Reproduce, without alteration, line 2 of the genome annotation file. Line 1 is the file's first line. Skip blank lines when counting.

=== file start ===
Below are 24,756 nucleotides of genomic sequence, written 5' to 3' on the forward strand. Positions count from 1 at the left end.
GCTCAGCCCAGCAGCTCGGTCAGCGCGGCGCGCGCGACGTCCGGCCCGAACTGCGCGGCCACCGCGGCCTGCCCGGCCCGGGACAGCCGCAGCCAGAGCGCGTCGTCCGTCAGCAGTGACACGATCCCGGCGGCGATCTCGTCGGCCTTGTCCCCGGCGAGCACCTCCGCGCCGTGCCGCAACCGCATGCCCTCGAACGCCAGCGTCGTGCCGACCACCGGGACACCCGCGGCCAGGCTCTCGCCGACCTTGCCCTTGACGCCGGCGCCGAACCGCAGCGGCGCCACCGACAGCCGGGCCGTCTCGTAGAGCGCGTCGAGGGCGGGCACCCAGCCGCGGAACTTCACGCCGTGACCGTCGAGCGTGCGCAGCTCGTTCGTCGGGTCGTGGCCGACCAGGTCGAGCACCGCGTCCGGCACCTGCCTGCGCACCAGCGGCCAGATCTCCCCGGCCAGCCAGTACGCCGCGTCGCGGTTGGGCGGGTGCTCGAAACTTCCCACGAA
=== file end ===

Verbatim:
GCTCAGCCCAGCAGCTCGGTCAGCGCGGCGCGCGCGACGTCCGGCCCGAACTGCGCGGCCACCGCGGCCTGCCCGGCCCGGGACAGCCGCAGCCAGAGCGCGTCGTCCGTCAGCAGTGACACGATCCCGGCGGCGATCTCGTCGGCCTTGTCCCCGGCGAGCACCTCCGCGCCGTGCCGCAACCGCATGCCCTCGAACGCCAGCGTCGTGCCGACCACCGGGACACCCGCGGCCAGGCTCTCGCCGACCTTGCCCTTGACGCCGGCGCCGAACCGCAGCGGCGCCACCGACAGCCGGGCCGTCTCGTAGAGCGCGTCGAGGGCGGGCACCCAGCCGCGGAACTTCACGCCGTGACCGTCGAGCGTGCGCAGCTCGTTCGTCGGGTCGTGGCCGACCAGGTCGAGCACCGCGTCCGGCACCTGCCTGCGCACCAGCGGCCAGATCTCCCCGGCCAGCCAGTACGCCGCGTCGCGGTTGGGCGGGTGCTCGAAACTTCCCACGAA